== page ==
Being the head of Sandoz in other important European markets such as Italy and Spain also, would you assess that the ‘generics model’ that France applies is a competitive one? More than that, do you believe it is moving in the right direction?

It is a good model and yes, it is advancing in the right direction. The first thing I like about the French market is that it values the role of health care professionals; it values the role of physicians, it values the role of pharmacists, and it values the role of wholesalers.

If you compare that to some other markets where the role of the pharmacist is diminished, the French market clearly has an advantage for the realization of proper and affordable patient care. When you think that on average pharmacists are asked about 20 times a day for their recommendations, this is a really important role. If you add that to the attention also given to the health care provider, then you will have a very efficient health system, as France indeed has. Another strong point is the encouragement of the development of the generics market.

The third element that is exciting for us is that Novartis has a very strong position in the French market, and Sandoz is the second-largest division here with a great commitment to the local market. We are well placed in the French market and we have been investing a lot to make sure that what Sandoz can deliver to pharmacists, physicians, and patients is the best high-quality and low-cost products in the market. Hence, we are pretty optimistic and I think France is definitely moving in the right direction.

 

Even as a generic company, Sandoz is increasingly investing in innovation. We’ve seen similar patterns in emerging countries like India, where players such as Dr. Reddys are investing more and more in innovation and are moving up the value chain. Do you see this as a general trend, or are only a few players able to follow this track? And, what are the limits for innovation and differentiation in the generic market?

The definition of a generic is that it is bioequivalent and therefore, in that regard, you’re taking a safe, trusted and proven medicine and bringing a bioequivalent to the market. Therefore, your scope to innovate is somewhat limited.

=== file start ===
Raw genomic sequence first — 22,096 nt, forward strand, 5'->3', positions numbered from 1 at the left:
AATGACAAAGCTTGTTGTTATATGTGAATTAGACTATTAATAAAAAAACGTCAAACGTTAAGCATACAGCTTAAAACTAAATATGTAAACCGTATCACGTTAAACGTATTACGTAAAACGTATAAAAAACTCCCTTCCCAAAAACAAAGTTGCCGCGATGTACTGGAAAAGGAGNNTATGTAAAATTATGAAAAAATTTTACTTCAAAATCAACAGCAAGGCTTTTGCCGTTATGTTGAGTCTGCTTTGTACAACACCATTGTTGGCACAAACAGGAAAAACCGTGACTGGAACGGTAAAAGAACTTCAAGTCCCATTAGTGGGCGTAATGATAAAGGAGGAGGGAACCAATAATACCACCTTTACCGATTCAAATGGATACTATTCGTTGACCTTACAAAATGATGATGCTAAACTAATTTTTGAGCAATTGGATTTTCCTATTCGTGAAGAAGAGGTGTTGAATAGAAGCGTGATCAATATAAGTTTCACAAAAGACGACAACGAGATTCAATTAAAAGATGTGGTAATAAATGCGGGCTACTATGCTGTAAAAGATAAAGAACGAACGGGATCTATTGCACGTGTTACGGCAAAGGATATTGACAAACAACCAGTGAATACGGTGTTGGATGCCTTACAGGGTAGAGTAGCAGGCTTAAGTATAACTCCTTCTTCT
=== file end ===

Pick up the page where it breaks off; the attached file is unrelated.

At the same time – and we find this particularly with our acquisition of EBEWE Pharma, which is the oncology injectables company that we bought last year – the right focus on the patient and on how the physician can use the product offers quite some room for innovation to try to improve the speed of dilution of a product or create a more convenient usage form. Hence, there is a lot of scope for innovation and as part of Novartis, Sandoz has a pretty substantial science park which is looking at those opportunities and creating room for innovative Sandoz products on the generic and biosimilar market.

 

As companies from emerging markets move up the value-chain in the API and generic market, do you believe that European companies in these sectors will be able to survive the competition?

Absolutely. Firstly, a company like Sandoz is globally sourced. Thus, we have a very strong presence in Europe, where we are the number one generic company, and also have a massive manufacturing presence and commitment to the continent.

Furthermore, we also understand the economies of scale we can achieve and with that in mind we organize our operations globally. Of course we will become an increasingly global industry and the economies of scale will matter. We have to be price and cost competitive to offer the best value to the payers and the patients, but that will not come at the cost of European companies nor manufacturing capacity. On the contrary, Europe will keep on playing a prominent role in the international pharmaceutical arena.

 

What are your main ambitions and expectations for Sandoz not only in France, but also in Western Europe, since you’re the responsible for most of the region?

The first ambition is to set Sandoz’s course for maintaining our leadership and guaranteeing our number one position in the European market. Secondly, I’d like to make sure that we have more than a 15% market share in every single market where we operate. In many markets Sandoz already has this market share, but in many others we already have some way to go. The third ambition is to keep doing a great job in understanding the needs of our customers – in France mainly the pharmacists – and to make a difference for the patients, because I’m convinced Sandoz is a huge part of the solution for the changing demographics of the pharmaceutical and healthcare industry.

Sandoz has a pretty clear plan of what it needs to do and we have every chance of doing it. If you look at the volume – and actual patient experience – in an increasing number of countries, Sandoz is a huge contributor to patients’ well-being. After all, the main reason we come to work every day is to bring access to affordable and high-quality medicines to a much larger number of patients that, in many cases, would not be able to receive proper treatment otherwise.